So my father, lucky man, woke up each day knowing he would do something he loved. Even though the nights, for several decades, meant taking on his second job, cleaning offices. Trust me, I know, you don’t get too excited about emptying other people’s garbage and cleaning their toilets. But even with those tasks ahead, he found a way to stay upbeat, primarily – again – by seeing people; the secretaries who worked late, the owners who never seemed to go home.

Since before the Crisis began, I have struggled to find that daily contentment that seemed to greet Dad. Obviously, that trait is not genetic, or at least not dominant. I have inherited the peasant-Italian worldview of my mother’s family, that finds the lurking, nascent gloom in every bright beaming light. And age does not diminish it, the same way it robs my blood cells of their plasticity and tells my follicles to shut down for good.

A Christmas past...

This is what I thought yesterday about aging: Did my father look in the mirror and increasingly see a face he barely recognized? And on some days, did he stare at that face and think that he hated the person behind it? If he had such thoughts, did they scare him? Would he be stricken with sadness if he heard his only son express those sentiments?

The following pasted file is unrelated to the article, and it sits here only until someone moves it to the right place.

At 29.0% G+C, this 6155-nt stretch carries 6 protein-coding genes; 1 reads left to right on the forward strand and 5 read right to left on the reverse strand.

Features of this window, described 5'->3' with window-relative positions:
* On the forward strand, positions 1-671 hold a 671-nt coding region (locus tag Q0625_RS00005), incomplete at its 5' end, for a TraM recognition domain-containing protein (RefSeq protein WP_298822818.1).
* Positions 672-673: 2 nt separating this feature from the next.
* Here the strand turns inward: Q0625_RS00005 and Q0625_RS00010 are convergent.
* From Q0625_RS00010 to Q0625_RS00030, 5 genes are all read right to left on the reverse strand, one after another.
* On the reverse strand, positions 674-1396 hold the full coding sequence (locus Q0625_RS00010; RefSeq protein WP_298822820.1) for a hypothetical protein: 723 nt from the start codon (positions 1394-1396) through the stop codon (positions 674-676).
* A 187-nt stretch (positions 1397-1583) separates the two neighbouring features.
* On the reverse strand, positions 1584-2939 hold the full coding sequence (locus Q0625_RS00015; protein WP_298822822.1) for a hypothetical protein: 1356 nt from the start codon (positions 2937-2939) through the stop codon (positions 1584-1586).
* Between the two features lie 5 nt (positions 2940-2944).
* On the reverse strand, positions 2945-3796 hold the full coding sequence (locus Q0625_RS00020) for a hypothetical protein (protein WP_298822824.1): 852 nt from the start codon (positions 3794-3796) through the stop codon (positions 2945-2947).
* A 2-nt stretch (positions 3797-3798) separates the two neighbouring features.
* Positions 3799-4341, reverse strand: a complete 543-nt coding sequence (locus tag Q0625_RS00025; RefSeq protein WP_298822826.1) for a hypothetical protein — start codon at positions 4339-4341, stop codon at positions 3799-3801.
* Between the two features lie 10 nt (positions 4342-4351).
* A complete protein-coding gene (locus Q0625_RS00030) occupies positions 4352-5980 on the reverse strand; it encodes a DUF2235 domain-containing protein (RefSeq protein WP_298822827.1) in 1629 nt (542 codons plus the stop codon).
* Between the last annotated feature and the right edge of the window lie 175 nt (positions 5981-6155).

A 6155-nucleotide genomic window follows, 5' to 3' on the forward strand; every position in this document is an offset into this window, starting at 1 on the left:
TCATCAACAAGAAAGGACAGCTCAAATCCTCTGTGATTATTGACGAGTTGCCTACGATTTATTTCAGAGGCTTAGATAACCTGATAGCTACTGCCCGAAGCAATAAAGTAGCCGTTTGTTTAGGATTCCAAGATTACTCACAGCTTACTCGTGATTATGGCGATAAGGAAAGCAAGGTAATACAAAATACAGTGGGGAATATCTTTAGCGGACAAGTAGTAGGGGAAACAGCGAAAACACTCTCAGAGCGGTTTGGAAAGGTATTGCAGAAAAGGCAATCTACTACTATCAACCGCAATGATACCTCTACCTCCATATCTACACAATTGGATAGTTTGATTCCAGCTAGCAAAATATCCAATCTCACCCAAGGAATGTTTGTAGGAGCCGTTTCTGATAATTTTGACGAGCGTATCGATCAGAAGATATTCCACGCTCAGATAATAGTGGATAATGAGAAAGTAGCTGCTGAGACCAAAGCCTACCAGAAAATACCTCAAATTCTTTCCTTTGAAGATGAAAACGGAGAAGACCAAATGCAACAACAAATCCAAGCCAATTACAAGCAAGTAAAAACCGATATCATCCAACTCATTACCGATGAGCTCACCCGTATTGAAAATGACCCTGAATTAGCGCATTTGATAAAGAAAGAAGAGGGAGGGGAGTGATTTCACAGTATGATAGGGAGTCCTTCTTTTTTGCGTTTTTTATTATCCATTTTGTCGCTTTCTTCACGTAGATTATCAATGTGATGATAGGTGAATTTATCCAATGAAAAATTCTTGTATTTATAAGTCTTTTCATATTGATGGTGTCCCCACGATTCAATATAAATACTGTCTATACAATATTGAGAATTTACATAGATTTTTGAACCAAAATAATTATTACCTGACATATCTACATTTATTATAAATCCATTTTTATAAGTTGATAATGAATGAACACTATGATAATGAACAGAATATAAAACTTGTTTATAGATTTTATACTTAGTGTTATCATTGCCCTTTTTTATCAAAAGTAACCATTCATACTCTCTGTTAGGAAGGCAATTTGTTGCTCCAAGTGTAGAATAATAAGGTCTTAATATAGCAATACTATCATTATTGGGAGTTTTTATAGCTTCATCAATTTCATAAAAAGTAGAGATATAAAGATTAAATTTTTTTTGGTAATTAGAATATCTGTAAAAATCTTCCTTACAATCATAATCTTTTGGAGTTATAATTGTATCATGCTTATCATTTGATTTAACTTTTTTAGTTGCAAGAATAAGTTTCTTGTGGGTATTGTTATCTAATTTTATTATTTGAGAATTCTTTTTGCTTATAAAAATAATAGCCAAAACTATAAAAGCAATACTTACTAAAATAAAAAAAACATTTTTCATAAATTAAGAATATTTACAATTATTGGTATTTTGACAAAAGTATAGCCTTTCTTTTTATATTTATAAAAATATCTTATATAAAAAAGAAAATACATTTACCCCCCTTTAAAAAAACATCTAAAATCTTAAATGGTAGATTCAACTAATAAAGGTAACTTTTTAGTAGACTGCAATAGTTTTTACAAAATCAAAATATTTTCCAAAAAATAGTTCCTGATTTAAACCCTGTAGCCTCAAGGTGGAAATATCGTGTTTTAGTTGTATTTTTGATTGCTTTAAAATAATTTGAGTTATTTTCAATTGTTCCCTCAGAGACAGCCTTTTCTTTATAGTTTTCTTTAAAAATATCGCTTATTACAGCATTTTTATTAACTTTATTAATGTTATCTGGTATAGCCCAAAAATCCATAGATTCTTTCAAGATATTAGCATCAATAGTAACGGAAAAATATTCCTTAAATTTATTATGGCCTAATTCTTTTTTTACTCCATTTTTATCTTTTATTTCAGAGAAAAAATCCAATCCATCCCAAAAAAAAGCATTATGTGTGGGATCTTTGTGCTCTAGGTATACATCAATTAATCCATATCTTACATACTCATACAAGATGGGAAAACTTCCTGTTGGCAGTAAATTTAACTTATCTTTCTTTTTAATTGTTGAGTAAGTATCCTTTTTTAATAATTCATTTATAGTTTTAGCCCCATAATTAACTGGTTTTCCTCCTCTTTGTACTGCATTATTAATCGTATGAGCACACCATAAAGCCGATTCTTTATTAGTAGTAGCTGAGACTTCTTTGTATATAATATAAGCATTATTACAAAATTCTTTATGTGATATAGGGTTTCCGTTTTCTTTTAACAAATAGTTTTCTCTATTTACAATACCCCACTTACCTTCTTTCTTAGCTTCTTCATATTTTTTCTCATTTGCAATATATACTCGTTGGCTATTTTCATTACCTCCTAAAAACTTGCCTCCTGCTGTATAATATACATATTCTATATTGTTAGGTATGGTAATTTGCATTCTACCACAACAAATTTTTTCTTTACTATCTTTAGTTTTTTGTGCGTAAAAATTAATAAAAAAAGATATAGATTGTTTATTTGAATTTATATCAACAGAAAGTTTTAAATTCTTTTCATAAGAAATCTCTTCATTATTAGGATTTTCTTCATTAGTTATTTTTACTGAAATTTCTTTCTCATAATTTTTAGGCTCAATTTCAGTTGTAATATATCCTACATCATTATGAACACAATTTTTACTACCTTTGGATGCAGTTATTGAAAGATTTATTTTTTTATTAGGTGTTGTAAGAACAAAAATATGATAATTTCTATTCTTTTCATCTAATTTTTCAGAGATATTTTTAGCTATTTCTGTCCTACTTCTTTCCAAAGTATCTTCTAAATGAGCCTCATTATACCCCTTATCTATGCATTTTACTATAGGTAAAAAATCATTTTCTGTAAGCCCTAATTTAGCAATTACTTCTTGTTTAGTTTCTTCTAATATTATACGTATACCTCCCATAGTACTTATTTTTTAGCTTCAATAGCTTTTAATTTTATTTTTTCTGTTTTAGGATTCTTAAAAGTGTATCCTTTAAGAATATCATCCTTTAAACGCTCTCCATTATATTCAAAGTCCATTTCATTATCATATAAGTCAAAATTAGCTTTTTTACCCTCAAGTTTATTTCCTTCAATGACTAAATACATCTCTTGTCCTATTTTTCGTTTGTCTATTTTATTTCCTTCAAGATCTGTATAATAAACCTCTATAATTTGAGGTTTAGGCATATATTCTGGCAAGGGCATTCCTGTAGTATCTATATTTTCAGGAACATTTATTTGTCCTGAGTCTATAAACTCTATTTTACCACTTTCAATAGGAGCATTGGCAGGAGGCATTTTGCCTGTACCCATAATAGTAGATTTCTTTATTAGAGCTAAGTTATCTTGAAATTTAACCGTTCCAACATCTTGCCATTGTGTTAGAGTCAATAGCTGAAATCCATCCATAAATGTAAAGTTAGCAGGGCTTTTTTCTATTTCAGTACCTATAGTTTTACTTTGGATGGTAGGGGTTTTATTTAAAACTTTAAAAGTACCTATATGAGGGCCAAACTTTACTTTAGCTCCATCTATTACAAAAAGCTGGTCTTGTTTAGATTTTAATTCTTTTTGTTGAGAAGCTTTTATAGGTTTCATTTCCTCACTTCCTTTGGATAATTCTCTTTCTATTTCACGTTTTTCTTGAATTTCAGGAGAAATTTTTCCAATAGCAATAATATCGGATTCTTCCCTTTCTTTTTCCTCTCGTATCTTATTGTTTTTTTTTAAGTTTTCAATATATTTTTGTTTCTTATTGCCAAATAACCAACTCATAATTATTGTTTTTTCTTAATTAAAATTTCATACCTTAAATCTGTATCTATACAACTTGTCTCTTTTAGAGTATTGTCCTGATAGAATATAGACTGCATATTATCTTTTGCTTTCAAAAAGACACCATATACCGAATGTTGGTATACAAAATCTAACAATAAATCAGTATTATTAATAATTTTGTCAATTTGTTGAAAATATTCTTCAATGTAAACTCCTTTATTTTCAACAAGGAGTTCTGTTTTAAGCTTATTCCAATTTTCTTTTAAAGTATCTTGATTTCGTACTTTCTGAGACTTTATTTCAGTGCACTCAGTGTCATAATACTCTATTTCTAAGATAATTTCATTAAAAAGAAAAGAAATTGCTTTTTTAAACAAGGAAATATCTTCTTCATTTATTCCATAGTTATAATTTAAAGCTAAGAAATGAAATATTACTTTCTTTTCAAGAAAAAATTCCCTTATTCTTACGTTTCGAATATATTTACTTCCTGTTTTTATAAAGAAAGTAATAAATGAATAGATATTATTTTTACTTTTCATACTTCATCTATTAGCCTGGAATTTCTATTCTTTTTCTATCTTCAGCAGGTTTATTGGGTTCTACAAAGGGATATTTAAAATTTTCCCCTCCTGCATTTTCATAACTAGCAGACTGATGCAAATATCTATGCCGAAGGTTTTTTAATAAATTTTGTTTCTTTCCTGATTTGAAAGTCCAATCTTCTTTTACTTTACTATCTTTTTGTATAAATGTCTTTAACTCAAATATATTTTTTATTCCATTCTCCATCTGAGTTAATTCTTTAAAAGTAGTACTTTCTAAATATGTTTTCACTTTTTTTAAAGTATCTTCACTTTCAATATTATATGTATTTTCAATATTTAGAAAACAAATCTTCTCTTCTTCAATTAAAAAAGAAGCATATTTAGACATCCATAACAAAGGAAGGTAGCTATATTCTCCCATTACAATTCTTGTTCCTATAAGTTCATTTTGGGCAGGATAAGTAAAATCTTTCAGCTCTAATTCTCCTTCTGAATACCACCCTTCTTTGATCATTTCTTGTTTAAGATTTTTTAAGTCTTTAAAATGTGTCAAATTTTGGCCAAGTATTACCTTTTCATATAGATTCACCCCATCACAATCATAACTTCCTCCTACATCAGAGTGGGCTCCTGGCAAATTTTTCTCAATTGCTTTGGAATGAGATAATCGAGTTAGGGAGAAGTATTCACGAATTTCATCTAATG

Sonuvabitch, who’s a downer today, huh?

All right, let’s try to end on an upbeat note, a personal resurrection to offer hope for better days to come. In the midst of the gloom, I have had infinitesimal moments of gladness, brought – surprise, surprise! – by playwriting. I went to a local playwrights’ group a few weeks ago and had one of my short plays read. It got a good response, and some constructive criticism that truly was. Two weeks ago, I went to a workshop in NYC. The woman leading it had extremely complimentary things to say about the play I submitted, one I really like and will be very sad to see go unproduced. And this week, I was in touch with a college professor who is working with one of my plays in her drama class. I wrote it as part of a contest of sorts with other playwrights I know solely online. The students picked my play (and several others) out of about 30 submitted. Mine, she said, was generating the most discussion (I think she meant in a good way) and she liked it too.

Wow. Small successes. Enough to  make me not hate that guy in the mirror. Today. If only I could do that kind of writing for a living…well, at least I can do it, and know I don’t totally suck at it.

Maybe that’s one good thing about aging. We can still learn. Improve some aspect of ourselves, our talents. We can, if we choose, lighten up. I’m gonna try. Really. It’s what Dad would want.

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~ by mburgan on April 4, 2010.